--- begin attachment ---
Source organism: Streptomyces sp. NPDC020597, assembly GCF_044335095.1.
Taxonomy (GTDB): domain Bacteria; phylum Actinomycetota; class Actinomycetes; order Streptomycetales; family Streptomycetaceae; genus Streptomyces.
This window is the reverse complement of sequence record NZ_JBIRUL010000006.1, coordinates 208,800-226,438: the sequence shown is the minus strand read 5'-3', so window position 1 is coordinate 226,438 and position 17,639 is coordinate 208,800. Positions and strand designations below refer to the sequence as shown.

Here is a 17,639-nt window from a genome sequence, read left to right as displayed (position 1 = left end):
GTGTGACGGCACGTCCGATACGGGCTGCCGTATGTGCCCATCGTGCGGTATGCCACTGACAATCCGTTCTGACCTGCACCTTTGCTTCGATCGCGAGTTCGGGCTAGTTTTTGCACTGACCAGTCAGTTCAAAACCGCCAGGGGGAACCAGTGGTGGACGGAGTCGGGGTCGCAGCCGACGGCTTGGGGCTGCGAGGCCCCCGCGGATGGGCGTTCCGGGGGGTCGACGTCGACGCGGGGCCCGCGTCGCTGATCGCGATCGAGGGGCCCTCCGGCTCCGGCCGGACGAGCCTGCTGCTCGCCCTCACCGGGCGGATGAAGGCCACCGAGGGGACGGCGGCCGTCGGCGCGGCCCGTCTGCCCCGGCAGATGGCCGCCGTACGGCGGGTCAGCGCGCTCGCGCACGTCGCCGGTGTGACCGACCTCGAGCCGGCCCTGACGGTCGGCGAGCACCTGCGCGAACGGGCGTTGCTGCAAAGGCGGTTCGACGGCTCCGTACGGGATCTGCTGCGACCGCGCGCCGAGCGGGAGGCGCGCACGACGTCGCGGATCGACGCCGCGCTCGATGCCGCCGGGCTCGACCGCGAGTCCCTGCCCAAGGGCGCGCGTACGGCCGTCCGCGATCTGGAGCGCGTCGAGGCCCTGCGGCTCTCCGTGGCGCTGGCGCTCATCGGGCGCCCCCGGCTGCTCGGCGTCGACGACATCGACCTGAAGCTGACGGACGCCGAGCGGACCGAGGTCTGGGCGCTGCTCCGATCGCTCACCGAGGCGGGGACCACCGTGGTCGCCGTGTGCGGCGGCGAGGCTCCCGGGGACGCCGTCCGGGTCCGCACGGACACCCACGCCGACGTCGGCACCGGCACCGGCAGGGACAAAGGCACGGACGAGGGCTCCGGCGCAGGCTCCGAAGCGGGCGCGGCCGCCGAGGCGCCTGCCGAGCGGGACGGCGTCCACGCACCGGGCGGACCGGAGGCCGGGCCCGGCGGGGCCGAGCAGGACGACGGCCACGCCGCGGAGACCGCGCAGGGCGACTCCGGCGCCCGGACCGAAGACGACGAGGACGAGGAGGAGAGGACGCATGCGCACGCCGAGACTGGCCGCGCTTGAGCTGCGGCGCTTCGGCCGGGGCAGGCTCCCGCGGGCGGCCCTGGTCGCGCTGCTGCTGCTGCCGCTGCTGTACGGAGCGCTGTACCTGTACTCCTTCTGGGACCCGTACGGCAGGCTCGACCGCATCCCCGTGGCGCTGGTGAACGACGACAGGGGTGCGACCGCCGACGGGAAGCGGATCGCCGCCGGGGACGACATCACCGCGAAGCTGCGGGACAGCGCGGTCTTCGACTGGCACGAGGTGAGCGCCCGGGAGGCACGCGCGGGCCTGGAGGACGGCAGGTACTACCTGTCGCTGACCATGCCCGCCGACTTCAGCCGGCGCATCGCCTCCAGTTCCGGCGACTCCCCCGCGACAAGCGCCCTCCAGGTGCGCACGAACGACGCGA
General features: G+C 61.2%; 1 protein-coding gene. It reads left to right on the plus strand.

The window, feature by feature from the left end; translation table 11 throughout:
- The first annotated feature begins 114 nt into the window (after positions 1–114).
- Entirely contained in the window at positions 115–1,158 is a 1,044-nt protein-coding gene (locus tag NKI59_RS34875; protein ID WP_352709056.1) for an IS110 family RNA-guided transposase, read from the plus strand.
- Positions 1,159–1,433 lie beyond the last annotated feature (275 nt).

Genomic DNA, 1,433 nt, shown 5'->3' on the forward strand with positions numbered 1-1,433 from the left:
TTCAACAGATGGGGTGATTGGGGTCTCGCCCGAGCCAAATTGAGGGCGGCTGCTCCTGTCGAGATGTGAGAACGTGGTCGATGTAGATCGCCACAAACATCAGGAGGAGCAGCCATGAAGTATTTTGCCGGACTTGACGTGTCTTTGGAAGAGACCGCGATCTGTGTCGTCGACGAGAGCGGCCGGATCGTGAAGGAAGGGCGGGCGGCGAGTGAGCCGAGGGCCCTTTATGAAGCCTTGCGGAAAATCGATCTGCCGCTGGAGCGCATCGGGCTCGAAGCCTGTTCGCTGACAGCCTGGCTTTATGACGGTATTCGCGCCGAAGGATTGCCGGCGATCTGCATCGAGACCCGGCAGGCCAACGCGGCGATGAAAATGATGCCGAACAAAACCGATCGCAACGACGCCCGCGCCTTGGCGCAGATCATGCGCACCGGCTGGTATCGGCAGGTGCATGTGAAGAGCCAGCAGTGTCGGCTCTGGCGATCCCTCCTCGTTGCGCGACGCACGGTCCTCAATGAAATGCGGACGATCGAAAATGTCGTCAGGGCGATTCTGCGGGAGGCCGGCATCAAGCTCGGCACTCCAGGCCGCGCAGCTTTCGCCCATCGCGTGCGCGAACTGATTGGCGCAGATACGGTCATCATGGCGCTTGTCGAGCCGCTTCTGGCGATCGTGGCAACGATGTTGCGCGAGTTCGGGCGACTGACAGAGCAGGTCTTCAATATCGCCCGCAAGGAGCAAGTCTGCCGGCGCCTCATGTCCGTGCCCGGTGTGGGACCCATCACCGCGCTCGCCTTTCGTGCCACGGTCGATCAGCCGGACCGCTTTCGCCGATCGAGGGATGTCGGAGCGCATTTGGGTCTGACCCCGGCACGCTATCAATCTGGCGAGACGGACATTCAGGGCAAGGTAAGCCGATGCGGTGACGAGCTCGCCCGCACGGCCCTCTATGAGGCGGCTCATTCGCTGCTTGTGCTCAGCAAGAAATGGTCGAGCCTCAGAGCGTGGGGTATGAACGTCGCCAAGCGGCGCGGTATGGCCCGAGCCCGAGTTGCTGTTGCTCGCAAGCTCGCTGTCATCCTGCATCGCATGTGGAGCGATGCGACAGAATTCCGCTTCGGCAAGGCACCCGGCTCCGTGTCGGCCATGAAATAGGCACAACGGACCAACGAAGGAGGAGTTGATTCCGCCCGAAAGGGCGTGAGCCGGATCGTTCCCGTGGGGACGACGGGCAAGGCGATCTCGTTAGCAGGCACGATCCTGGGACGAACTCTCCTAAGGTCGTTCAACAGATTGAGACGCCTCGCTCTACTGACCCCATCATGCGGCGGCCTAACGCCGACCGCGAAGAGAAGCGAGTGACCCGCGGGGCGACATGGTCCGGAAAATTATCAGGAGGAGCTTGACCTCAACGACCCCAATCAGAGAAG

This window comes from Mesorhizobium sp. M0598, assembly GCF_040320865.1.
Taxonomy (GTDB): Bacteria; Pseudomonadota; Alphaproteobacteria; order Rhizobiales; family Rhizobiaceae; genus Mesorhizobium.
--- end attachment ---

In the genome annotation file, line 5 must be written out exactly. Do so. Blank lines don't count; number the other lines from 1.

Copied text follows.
GTGTGACGGCACGTCCGATACGGGCTGCCGTATGTGCCCATCGTGCGGTATGCCACTGACAATCCGTTCTGACCTGCACCTTTGCTTCGATCGCGAGTTCGGGCTAGTTTTTGCACTGACCAGTCAGTTCAAAACCGCCAGGGGGAACCAGTGGTGGACGGAGTCGGGGTCGCAGCCGACGGCTTGGGGCTGCGAGGCCCCCGCGGATGGGCGTTCCGGGGGGTCGACGTCGACGCGGGGCCCGCGTCGCTGATCGCGATCGAGGGGCCCTCCGGCTCCGGCCGGACGAGCCTGCTGCTCGCCCTCACCGGGCGGATGAAGGCCACCGAGGGGACGGCGGCCGTCGGCGCGGCCCGTCTGCCCCGGCAGATGGCCGCCGTACGGCGGGTCAGCGCGCTCGCGCACGTCGCCGGTGTGACCGACCTCGAGCCGGCCCTGACGGTCGGCGAGCACCTGCGCGAACGGGCGTTGCTGCAAAGGCGGTTCGACGGCTCCGTACGGGATCTGCTGCGACCGCGCGCCGAGCGGGAGGCGCGCACGACGTCGCGGATCGACGCCGCGCTCGATGCCGCCGGGCTCGACCGCGAGTCCCTGCCCAAGGGCGCGCGTACGGCCGTCCGCGATCTGGAGCGCGTCGAGGCCCTGCGGCTCTCCGTGGCGCTGGCGCTCATCGGGCGCCCCCGGCTGCTCGGCGTCGACGACATCGACCTGAAGCTGACGGACGCCGAGCGGACCGAGGTCTGGGCGCTGCTCCGATCGCTCACCGAGGCGGGGACCACCGTGGTCGCCGTGTGCGGCGGCGAGGCTCCCGGGGACGCCGTCCGGGTCCGCACGGACACCCACGCCGACGTCGGCACCGGCACCGGCAGGGACAAAGGCACGGACGAGGGCTCCGGCGCAGGCTCCGAAGCGGGCGCGGCCGCCGAGGCGCCTGCCGAGCGGGACGGCGTCCACGCACCGGGCGGACCGGAGGCCGGGCCCGGCGGGGCCGAGCAGGACGACGGCCACGCCGCGGAGACCGCGCAGGGCGACTCCGGCGCCCGGACCGAAGACGACGAGGACGAGGAGGAGAGGACGCATGCGCACGCCGAGACTGGCCGCGCTTGAGCTGCGGCGCTTCGGCCGGGGCAGGCTCCCGCGGGCGGCCCTGGTCGCGCTGCTGCTGCTGCCGCTGCTGTACGGAGCGCTGTACCTGTACTCCTTCTGGGACCCGTACGGCAGGCTCGACCGCATCCCCGTGGCGCTGGTGAACGACGACAGGGGTGCGACCGCCGACGGGAAGCGGATCGCCGCCGGGGACGACATCACCGCGAAGCTGCGGGACAGCGCGGTCTTCGACTGGCACGAGGTGAGCGCCCGGGAGGCACGCGCGGGCCTGGAGGACGGCAGGTACTACCTGTCGCTGACCATGCCCGCCGACTTCAGCCGGCGCATCGCCTCCAGTTCCGGCGACTCCCCCGCGACAAGCGCCCTCCAGGTGCGCACGAACGACGCGA